• Values the importance of digitalizing agriculture and using big data, and is aware of the challenges that imply.
  • Knows the physiological determinants of crop production in the context of plant breeding, with a focus on the genotypic effect.
  • Is conscious of the effect of climate change in agriculture and at the same time of the impact that agriculture has on climate change, and knows options of mitigation and adaptation.
  • Recognizes the importance of crop modelling as a tool for environmental characterization and has skills in the use of crop models in breeding programmes.

 

Contents

  • Historical perspective of agriculture and plant breeding
  • The plant breeding framework
  • Introduction to agricultural systems
  • Big data and digitalization in agriculture
  • Physiological determinants of crop production
  • Agriculture and climate change
  • Environmental characterization and crop modelling

Learning activities

Learning activity 1: Lectures combined with case studies
ECTS: 3.4
Hours: 85
Percentage of contact: 85%

Learning activity 2: Tutored individual and group work. Students, divided in groups, have to complete a task as homework in which each member of the group has to select an institution and crop and conduct a digital search on plant breeding, genetics or genomics. Then, each one has to answer a series of predetermined questions, prepare a slide per question and submit the report to the tutor. Afterwards, they have to discuss in groups, listing individual topics and selecting one of the cases. In the plenary session each group presents the selected case and debates with the other groups and the tutor.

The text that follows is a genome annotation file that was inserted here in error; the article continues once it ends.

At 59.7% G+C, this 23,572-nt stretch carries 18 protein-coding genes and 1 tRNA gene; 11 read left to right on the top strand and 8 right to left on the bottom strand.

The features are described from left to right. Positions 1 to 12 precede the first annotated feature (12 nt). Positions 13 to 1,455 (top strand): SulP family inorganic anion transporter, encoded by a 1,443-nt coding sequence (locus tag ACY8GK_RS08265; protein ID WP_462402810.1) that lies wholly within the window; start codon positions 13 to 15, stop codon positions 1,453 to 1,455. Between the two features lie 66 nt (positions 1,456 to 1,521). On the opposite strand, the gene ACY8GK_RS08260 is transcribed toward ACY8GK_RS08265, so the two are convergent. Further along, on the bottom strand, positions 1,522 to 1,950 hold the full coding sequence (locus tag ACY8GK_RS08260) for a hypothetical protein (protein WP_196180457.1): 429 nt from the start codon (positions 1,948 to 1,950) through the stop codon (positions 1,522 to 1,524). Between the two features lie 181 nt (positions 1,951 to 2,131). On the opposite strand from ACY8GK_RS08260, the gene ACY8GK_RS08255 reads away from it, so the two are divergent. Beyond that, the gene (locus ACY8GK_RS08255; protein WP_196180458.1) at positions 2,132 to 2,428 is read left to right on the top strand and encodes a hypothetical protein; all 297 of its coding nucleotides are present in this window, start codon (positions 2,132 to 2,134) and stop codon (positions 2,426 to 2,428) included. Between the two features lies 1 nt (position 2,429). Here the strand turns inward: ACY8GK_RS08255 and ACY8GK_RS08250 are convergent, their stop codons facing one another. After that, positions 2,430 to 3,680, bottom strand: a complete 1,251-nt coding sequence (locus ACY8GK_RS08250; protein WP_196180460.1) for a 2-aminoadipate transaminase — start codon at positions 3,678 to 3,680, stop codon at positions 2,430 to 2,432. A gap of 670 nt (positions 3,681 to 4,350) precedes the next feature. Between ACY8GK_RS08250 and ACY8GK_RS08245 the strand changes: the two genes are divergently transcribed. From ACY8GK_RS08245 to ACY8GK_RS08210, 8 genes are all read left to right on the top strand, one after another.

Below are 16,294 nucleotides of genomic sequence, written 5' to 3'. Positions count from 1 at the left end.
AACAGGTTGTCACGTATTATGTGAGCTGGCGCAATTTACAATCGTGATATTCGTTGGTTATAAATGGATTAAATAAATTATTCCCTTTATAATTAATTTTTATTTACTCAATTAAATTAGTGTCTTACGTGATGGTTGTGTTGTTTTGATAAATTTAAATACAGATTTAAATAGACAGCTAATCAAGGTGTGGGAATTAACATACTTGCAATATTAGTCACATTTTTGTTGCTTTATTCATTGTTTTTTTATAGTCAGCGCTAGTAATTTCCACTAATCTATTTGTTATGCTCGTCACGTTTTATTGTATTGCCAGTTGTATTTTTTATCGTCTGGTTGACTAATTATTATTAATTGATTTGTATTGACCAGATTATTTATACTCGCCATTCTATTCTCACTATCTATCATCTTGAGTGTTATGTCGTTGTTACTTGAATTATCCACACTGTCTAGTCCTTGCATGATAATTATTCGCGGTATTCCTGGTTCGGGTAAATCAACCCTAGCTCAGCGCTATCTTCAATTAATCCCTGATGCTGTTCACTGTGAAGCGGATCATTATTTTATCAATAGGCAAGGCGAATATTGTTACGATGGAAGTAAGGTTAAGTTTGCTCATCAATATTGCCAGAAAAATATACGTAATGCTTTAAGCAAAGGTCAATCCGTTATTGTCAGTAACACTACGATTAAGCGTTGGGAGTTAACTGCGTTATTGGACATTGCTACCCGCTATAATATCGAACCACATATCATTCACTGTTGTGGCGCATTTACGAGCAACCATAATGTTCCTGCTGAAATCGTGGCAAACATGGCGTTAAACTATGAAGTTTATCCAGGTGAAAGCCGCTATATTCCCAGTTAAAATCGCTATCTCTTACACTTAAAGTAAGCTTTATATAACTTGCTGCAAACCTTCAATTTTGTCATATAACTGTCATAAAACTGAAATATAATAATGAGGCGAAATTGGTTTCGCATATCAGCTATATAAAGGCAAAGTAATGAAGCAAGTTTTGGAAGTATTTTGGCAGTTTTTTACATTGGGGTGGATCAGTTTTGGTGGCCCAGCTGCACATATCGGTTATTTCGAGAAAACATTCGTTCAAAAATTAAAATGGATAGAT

ECTS: 0.3
Hours: 8
Percentage of contact: 8%

Learning activity 3: Tutored individual and group work. Using Agricultural Production Systems Simulator (APSIM). Students, guided by the tutor, use APSIM to perform exercises on: (a) calculation of a fallow water balance, (b) simulation of a sorghum crop, and (c) analysis of the variation across years and the influence of time of sowing, genotype and climate change on wheat flowering time. Thereafter, students have to solve, also individually, a similar exercise and present to the tutor a brief document with the answer to the questions given by him.

ECTS: 0.3
Hours: 8
Percentage of contact: 8%

Assessment methods

Assessment system 1: Written exams, composed of questions provided by different lecturers of the Unit. The questions are either multiple choice or concrete questions requiring a short explanation. The exam assesses the content of lectures.
In the written exam, the questions which are not multiple choice are marked according to the technical and conceptual precision of the answer, and to the reasoning approach.
Weighting: 70% of the final score of the Unit

Assessment system 2: Global assessment by the tutor of the individual work based on the reports submitted by each student on an exercise similar to those performed in the learning activity 3. Understanding of the methodology and quality of the results will be assessed.
Weighting: 15% of the final score of the Unit

Assessment system 3: Global assessment by the tutor of the individual reports submitted by each member of the work groups of learning activity 2. Understanding of the methodology and quality of the results will be assessed.
Weighting: 15% of the final score of the Unit

Lecturers

Gabriel ANZALDI, Centro Tecnològic de Catalunya (Eurecat), Lleida (Spain)
Javier BETRÁN, Bayer, Toulouse (France)
Carlos CANTERO, Univ. Lleida (Spain)
Scott CHAPMAN, Univ. Queensland, St Lucia (Australia)
José Ignacio CUBERO, Univ. Córdoba (Spain)
Inés MÍNGUEZ, Univ. Politécnica Madrid (Spain)
Gustavo SLAFFER, Univ. Lleida (Spain)